The locomotor activity test for female mice (Table 2) showed a significant elevation in the number of squares crossed, wall rears, rears, and locomotion duration in a dose-dependent manner when compared with that of the control group. However, immobility duration (p <  0.05, p <  0.001 for low- and high-dose groups, respectively) was significantly decreased, with minor differences between the two concentration groups. The number of body washes for females significantly decreased (p <  0.05) in the low dose (20 g/L), but no change was observed in the high-dose group (50 g/L).
Table 2

Locomotory behavior of female mice offspring at postnatal day 22 after perinatal exposure to aqueous extract of green tea (n = 8 females per group)

Treatment groups

Median number (with ranges) of acts and postures

Number of squares crossed

Wall rears

Rears

Wash

Locomotion duration (s)

Immobility duration (s)

Control

168.5

(111–233)

15.3

(4–26)

2

(1–5)

10

(2–19)

169.2

(126–229)

130.8

(71–174)

20 g/L

204.5*

(172–245)

29.5*

(29–41)

4.5*

(2–8)

6.4*

(2–16)

223*

(164–267)

76.9*

(33–136)

50 g/L

268.5**

(184– 277)

40.5***

(27–61)

12.3***

(4–19)

10

(2–19)

244***

(198–274)

56.5***

(26–102)

Statistical comparisons were conducted using the Mann–Whitney U test

*, ** and *** indicate statistically significant differences at p < 0.05, p < 0.01 and p < 0.001, respectively

Anxiety behavior in the elevated plus-maze test in offspring exposed to GTE

The behavior of weaned mice at PD 25 in the elevated plus-maze, which was used to evaluate anxiety-like behavior, showed that the number of entries (Fig. 4 a, b) and the time spent (Fig. 4c, d) to explore the open arm in both males and females were significantly increased compared with that of the control group. Additionally, the number of entries to the middle arm was significantly (p < 0.001) increased in males (Fig. 4a) exposed to the low concentration (20 g/L), whereas no change was observed in the high-concentration group (50 g/L) compared with that of the control group. Females (Fig. 4b) in the two GTE groups exhibited significantly (p < 0.01) more entries relative to that of the control group. The mean number of entries to the closed arm was significantly lower (p < 0.001) for males (Fig. 4a) exposed to the two different concentrations of GTE (20 and 50 g/L) compared with that of the control group. For females (Fig. 4b), there was a significant (p < 0.01) decline in the number of entries to the closed arm for the low-concentration, without no effect observed for females in the high-concentration group. The time spent exploring the closed arm in both males and females was significantly lower (p < 0.01) compared with that of the control group (Fig. 4c, d). Similarly, the time spent exploring the middle arm only in males (Fig. 4c) was significantly lower (p < 0.01) compared with that of the control group. Conversely, the time spent exploring the middle arm in females (Fig. 4d) was significantly (p < 0.01) greater in the low-concentration group, with no effects observed for the high-concentration group.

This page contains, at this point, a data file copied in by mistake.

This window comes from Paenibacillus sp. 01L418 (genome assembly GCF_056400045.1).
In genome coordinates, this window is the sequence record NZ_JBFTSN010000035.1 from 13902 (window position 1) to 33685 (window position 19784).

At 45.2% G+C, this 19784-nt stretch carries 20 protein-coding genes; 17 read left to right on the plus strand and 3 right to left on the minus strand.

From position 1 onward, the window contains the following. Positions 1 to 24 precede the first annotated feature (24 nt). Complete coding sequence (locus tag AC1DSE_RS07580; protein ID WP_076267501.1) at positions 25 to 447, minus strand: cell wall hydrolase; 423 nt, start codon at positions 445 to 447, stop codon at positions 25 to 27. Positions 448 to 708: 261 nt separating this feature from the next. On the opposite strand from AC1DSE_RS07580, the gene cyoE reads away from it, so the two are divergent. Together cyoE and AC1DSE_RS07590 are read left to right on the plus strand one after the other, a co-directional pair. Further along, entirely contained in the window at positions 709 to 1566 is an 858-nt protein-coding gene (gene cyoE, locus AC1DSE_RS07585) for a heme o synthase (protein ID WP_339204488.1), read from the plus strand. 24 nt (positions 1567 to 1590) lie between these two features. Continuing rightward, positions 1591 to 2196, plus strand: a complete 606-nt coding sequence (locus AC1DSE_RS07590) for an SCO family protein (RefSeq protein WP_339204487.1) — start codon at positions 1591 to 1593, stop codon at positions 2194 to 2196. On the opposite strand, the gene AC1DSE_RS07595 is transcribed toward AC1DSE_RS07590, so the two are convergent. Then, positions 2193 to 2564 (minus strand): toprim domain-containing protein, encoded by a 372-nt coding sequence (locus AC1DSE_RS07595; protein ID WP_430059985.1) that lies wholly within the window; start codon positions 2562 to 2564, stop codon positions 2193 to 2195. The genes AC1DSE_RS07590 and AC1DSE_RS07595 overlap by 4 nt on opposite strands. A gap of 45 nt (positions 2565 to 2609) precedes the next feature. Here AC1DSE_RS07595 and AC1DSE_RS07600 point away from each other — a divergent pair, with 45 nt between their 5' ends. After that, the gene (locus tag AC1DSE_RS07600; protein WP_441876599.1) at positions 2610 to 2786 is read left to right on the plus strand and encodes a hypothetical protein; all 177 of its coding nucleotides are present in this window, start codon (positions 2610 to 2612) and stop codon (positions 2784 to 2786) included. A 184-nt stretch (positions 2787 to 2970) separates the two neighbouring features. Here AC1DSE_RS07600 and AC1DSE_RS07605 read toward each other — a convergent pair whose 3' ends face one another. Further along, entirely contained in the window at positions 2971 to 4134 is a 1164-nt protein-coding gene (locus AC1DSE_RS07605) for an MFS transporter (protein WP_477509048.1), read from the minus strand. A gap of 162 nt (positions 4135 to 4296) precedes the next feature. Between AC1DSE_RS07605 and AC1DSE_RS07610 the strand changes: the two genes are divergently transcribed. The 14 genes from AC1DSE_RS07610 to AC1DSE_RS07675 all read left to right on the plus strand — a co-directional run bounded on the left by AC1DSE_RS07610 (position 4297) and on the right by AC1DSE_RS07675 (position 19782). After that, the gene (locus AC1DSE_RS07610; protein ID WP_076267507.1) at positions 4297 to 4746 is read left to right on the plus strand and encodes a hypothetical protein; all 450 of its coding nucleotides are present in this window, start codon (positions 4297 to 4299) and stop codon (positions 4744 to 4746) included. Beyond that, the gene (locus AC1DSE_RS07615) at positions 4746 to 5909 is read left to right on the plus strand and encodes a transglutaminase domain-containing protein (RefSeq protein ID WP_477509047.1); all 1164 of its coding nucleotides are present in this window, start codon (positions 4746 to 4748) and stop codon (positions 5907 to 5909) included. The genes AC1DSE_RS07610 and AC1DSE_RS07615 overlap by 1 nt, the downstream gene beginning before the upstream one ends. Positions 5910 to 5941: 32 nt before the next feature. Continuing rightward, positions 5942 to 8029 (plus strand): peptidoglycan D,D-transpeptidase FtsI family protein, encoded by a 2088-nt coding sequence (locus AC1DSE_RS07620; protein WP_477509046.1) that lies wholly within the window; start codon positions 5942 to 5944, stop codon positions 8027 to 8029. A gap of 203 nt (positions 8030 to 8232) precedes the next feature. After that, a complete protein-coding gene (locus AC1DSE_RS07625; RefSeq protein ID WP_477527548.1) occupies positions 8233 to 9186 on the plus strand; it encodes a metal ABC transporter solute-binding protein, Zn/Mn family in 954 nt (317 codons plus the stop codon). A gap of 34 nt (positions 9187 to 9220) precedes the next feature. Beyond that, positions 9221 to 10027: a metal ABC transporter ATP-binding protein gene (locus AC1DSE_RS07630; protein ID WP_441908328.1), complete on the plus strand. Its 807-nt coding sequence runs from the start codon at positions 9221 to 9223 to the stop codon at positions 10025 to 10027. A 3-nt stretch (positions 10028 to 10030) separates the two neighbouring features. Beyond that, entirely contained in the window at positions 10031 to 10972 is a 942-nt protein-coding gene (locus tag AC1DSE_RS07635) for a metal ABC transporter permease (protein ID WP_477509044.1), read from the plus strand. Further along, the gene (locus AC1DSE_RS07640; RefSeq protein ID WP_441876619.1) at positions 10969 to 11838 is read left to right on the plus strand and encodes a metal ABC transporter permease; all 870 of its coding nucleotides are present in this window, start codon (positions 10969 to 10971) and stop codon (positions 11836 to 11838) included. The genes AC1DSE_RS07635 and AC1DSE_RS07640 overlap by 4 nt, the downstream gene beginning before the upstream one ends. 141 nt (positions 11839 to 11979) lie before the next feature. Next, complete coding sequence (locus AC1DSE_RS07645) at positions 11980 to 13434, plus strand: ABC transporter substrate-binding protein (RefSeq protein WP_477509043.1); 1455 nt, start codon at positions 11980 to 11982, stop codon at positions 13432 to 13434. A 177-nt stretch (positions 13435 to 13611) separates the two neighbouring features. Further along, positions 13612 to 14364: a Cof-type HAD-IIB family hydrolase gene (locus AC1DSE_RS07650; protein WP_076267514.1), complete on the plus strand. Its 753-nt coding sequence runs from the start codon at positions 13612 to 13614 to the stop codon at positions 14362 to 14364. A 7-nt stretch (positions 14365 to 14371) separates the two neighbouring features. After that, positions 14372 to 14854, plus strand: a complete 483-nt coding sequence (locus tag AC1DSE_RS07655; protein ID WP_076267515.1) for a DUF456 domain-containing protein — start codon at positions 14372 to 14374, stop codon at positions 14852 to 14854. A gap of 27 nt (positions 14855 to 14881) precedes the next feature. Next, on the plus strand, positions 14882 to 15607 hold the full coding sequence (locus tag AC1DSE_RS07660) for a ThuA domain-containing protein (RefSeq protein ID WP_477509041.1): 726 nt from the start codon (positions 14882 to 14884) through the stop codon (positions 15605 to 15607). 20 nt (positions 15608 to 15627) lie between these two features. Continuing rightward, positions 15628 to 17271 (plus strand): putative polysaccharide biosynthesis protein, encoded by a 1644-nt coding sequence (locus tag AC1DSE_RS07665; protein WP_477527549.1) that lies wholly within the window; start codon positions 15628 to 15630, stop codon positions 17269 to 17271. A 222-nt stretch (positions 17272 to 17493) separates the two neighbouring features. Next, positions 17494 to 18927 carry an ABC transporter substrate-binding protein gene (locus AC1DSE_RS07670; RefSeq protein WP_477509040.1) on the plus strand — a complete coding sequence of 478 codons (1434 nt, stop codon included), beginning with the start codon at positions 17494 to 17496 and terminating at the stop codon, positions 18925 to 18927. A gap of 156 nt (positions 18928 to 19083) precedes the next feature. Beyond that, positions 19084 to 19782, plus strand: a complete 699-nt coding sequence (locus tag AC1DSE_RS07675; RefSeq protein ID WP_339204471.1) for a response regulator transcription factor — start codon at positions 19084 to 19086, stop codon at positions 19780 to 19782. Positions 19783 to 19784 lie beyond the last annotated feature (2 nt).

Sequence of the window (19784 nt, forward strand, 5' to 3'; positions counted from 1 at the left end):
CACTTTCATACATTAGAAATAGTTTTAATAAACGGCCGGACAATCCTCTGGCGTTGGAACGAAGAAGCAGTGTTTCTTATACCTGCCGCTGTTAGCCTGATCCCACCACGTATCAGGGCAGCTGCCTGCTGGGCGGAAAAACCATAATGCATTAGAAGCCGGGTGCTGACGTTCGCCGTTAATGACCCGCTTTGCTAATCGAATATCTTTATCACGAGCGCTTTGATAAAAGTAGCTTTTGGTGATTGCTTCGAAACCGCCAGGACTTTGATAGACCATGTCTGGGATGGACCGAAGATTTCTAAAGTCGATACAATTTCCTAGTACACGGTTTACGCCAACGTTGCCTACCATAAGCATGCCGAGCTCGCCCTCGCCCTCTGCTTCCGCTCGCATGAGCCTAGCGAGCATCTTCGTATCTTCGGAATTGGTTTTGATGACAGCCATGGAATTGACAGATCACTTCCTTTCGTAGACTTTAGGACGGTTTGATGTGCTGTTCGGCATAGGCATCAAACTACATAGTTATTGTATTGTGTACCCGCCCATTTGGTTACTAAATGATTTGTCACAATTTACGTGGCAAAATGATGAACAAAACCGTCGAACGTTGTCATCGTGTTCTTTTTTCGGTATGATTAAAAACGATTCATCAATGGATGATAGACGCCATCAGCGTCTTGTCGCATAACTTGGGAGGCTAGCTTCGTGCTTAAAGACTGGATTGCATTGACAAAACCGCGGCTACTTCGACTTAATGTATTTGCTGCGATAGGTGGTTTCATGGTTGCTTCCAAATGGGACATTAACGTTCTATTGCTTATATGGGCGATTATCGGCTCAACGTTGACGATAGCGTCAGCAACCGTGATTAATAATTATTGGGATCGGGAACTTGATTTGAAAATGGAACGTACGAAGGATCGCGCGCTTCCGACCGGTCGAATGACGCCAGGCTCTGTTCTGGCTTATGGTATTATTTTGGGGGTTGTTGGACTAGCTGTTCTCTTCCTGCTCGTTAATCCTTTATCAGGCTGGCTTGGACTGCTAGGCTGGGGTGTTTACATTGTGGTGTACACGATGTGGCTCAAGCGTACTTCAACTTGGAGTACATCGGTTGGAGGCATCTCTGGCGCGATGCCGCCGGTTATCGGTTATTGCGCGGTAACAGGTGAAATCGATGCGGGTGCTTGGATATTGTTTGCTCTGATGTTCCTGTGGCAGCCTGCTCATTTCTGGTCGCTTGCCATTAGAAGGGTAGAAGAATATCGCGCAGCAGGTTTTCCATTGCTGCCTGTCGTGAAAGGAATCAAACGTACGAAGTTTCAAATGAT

Fig. 4

Anxiety-like behavior in the elevated plus-maze. The number of entries (a, b) and time spent (c, d) in the arms for mice offspring at postnatal day 25 following perinatal exposure to aqueous extract of green tea. Data are presented as the mean ± SEM (n = 8). ** and *** indicate statistically significant differences at p < 0.01 and p < 0.001, respectively

GTE improved learning and memory of the developing offspring

In this study, the elevated T-maze was used to assess learning and memory features in control and experimental mice. The behavior of the animals in the T-maze revealed that latency time to reach the food (Fig. 5a, b) and time spent in the food arm (Fig. 5c, d) were significantly (p < 0.001) lower in both males and females of the 20 and 50 g/L groups compared with that of the control group. However, a significant increase (p < 0.001) was recorded in number of entries to the food arm (Fig. 5e, f) in both sexes of the two groups (20 and 50 g/L) in comparison with the control group. The number of entries to the empty arm differed between males and females. Analysis of the total duration of locomotion showed a significantly increased response of both males (Fig. 6a) and females (Fig. 6b) in the two experimental groups (20 and 50 g/L) compared with that of the control group. Conversely, a significant decrease was recorded in the total duration of immobility of both males (Fig. 6c) and females (Fig. 6d) of the tested groups when compared with that of the controls.